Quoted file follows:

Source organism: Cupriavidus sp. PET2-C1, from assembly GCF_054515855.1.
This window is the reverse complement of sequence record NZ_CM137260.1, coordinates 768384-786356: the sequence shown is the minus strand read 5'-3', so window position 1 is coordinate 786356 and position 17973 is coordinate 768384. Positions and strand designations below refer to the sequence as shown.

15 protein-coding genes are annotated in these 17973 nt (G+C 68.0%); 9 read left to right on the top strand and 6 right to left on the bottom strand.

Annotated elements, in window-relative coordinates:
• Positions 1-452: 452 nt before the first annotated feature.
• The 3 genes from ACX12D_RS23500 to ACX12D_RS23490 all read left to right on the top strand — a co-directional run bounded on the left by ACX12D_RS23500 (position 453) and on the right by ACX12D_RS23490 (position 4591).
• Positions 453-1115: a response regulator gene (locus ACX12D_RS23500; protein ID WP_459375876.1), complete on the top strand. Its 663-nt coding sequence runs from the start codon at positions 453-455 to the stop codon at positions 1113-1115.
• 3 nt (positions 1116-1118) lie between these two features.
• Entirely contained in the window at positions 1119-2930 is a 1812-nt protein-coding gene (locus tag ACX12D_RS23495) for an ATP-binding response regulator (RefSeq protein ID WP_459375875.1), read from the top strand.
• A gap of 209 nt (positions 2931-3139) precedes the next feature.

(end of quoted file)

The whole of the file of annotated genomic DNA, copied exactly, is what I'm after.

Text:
Source organism: Cupriavidus sp. PET2-C1, from assembly GCF_054515855.1.
This window is the reverse complement of sequence record NZ_CM137260.1, coordinates 768384-786356: the sequence shown is the minus strand read 5'-3', so window position 1 is coordinate 786356 and position 17973 is coordinate 768384. Positions and strand designations below refer to the sequence as shown.

15 protein-coding genes are annotated in these 17973 nt (G+C 68.0%); 9 read left to right on the top strand and 6 right to left on the bottom strand.

Annotated elements, in window-relative coordinates:
• Positions 1-452: 452 nt before the first annotated feature.
• The 3 genes from ACX12D_RS23500 to ACX12D_RS23490 all read left to right on the top strand — a co-directional run bounded on the left by ACX12D_RS23500 (position 453) and on the right by ACX12D_RS23490 (position 4591).
• Positions 453-1115: a response regulator gene (locus ACX12D_RS23500; protein ID WP_459375876.1), complete on the top strand. Its 663-nt coding sequence runs from the start codon at positions 453-455 to the stop codon at positions 1113-1115.
• 3 nt (positions 1116-1118) lie between these two features.
• Entirely contained in the window at positions 1119-2930 is a 1812-nt protein-coding gene (locus tag ACX12D_RS23495) for an ATP-binding response regulator (RefSeq protein ID WP_459375875.1), read from the top strand.
• A gap of 209 nt (positions 2931-3139) precedes the next feature.